Effective pre-employment screening

What pre-employment screening checks should employers carry out on potential new employees to safeguard against future headaches? Hollie Whyman reports

Pre-employment screening is one of the most comprehensive and effective ways of ascertaining the suitability of job applicants and safeguarding against future HR problems. However, getting the screening process right can be a headache in itself; businesses sometimes face uncertainty as to the checks that can be made and the misconception that pre-employment screening is simply a waste of time. 

Right to work in the UK

Employers have a legal obligation to carry out checks to ensure an applicant has the right to work in the UK – they should also keep a record of the check. 

References and non-compete clauses

Employers will frequently make an offer of employment subject to ‘satisfactory references’. In the absence of the statutory requirement which applies in some regulated sectors, there is generally no obligation for a new employer to do so. However, it is advisable to seek at least one reference to verify work experience and potential suitability for the new job role. 

Employers should also check whether the applicant has any ‘non-compete’ clauses or other restrictions in their previous employment contracts which could limit their ability to work for the business. 

Medical checks

This is a check employers often tiptoe around, unsure if, when, and to what extent, they can ask applicants about their medical history. The rules here vary, depending on the stage in the recruitment process. 

Employers should not generally ask any questions regarding health or disability during the recruitment stage – including questions about the number of sick days taken at the applicant’s previous place of work. This is to avoid any potential discrimination against people with disabilities or health complications. 

However, there are exceptions to the rule. It is acceptable to ask questions to determine whether any adjustments are required for an assessment process, or to discern whether or not an applicant can do part of a job that is absolutely essential (for example, climbing or heavy lifting). Asking health questions is also permitted for the purposes of monitoring diversity, which should be requested and collected separately to the rest of the questions on applications. 

Once a job offer is made, employers can then ask about medical conditions that might affect the employee’s ability to do their job; or questions to determine if they need to make any reasonable adjustments – such as an adapted work environment or flexibility. Nevertheless, employers should be mindful not to later withdraw the offer because of a disability that comes to light.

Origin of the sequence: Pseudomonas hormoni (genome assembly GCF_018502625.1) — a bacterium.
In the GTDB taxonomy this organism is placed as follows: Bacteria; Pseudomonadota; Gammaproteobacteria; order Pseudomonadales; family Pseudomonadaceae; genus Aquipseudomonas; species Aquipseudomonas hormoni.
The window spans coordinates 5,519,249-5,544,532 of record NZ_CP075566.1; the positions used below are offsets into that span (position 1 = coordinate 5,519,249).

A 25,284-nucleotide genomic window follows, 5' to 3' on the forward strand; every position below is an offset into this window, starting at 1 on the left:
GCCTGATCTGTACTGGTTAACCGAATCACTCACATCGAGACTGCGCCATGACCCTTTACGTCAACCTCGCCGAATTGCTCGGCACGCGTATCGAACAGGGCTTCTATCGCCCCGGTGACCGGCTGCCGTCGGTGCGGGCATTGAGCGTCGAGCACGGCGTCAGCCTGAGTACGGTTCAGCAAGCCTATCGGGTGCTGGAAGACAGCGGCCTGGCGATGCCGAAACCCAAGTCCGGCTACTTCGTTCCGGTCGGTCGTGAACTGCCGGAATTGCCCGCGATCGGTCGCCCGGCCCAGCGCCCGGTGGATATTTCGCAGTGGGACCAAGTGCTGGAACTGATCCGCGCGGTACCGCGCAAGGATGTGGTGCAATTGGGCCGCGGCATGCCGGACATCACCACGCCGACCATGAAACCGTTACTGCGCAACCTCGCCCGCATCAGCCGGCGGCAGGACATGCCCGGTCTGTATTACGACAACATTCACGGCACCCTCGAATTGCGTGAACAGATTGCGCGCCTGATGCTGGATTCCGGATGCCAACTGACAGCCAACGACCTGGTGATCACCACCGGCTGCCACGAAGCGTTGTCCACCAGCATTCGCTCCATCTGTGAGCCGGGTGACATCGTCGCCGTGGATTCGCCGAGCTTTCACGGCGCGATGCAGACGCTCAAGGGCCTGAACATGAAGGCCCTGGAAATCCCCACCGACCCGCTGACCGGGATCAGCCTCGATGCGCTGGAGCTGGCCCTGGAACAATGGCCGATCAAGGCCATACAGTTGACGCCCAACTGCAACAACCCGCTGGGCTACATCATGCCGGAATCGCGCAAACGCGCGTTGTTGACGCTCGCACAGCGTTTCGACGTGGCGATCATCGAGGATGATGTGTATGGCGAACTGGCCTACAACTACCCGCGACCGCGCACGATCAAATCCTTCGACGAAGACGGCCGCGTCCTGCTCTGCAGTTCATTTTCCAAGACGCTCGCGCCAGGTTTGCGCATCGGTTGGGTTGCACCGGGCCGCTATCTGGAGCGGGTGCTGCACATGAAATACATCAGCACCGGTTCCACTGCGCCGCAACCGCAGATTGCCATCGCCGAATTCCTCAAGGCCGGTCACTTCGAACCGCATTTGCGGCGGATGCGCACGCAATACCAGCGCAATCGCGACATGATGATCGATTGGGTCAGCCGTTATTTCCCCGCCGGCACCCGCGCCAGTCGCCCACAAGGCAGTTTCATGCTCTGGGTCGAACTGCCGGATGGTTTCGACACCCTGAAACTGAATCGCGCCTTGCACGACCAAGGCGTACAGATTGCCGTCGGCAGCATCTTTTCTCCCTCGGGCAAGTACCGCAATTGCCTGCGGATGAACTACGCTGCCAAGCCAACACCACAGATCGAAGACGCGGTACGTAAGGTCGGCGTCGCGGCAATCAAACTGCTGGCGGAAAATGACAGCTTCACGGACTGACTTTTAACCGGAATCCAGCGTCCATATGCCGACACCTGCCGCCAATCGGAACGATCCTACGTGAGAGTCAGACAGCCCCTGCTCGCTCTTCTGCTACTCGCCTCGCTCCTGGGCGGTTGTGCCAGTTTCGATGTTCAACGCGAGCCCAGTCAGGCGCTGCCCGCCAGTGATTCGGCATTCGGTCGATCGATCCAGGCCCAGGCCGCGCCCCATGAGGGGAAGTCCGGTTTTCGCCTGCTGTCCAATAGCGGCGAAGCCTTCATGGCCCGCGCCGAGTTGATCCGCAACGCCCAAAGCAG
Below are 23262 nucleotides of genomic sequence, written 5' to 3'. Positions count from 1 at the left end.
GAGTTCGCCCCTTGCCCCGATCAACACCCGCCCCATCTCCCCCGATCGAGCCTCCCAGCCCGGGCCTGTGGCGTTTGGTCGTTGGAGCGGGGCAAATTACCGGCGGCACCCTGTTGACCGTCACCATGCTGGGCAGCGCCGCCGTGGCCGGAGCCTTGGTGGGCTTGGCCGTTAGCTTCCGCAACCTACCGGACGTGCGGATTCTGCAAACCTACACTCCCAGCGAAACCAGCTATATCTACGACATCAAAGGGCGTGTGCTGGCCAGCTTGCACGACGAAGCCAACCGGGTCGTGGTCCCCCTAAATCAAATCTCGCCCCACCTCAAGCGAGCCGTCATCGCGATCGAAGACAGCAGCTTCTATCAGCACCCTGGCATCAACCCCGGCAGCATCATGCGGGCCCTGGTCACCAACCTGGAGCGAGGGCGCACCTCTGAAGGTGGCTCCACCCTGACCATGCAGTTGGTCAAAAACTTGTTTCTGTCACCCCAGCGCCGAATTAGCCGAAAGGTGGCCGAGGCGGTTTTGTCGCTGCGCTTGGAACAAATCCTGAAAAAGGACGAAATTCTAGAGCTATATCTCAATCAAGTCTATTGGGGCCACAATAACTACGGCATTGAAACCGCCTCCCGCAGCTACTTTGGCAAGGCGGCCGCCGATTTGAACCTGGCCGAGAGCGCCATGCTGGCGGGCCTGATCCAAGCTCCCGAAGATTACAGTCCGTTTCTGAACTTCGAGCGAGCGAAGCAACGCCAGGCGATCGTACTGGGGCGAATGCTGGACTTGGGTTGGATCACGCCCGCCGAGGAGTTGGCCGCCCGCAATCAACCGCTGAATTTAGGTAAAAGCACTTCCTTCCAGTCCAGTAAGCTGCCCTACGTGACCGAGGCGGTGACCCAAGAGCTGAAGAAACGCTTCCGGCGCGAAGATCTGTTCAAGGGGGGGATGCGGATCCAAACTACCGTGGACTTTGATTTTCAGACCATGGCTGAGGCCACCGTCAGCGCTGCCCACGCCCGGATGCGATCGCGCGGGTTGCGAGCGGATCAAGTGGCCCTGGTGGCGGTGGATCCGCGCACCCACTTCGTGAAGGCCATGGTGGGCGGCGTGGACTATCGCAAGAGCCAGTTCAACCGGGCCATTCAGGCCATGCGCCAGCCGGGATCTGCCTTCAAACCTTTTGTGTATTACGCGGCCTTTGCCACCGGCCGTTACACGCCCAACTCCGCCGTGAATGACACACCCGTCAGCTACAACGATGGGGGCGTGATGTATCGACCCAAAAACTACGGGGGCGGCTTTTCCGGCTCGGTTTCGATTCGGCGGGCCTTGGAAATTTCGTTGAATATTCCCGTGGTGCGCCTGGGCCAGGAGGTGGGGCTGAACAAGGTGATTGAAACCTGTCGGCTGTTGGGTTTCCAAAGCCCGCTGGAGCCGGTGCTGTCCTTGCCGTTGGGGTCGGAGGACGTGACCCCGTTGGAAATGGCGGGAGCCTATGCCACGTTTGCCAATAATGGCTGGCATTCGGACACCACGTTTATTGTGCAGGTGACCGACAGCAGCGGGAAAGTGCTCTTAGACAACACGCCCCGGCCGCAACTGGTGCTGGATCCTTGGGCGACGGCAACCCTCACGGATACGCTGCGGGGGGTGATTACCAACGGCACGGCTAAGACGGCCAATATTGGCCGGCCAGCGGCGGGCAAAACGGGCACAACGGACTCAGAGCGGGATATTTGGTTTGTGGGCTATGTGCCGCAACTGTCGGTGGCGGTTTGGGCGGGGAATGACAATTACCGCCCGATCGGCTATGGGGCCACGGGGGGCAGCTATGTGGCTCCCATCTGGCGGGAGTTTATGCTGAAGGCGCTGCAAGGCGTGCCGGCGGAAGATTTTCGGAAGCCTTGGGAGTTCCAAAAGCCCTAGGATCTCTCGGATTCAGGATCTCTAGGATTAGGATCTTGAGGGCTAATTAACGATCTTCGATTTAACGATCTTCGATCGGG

Background/criminal checks

Employers should only carry out criminal record checks if and to the extent this can be justified in relation to the job that the employer is recruiting for. Some professions have specific requirements for a Disclosure & Barring Service (DBS) check to be completed, for example those that involve children or vulnerable people. 

While there is nothing to prevent businesses from asking prospective employees about their criminal records if it is considered necessary and proportionate, this should ideally be done only once the successful applicant has been selected and employment has been offered pending reference checks. Businesses should also take care not to ask about ‘spent’ convictions, and ensure these do not have any bearing on a decision to employ someone. 

Businesses should also check any processing of personal data relating to criminal convictions is done in compliance with the GDPR, and that the requisite additional safeguards are in place. 

Investigating social media accounts 

Employers should take care when inspecting social media profiles, and it is advisable to only do so when there is a legitimate reason relevant to the job or position, such as where the employee will be a spokesperson or have significant public exposure. 

Employers should anyway be mindful of making decisions based on information found online, particularly if it involves a protected characteristic such as race, religion or belief, or sexual orientation. Reasonable steps should be taken to ensure the accuracy of any personal data found online. 

Hollie Whyman is a solicitor in the employment team at Fletcher Day, a City law firm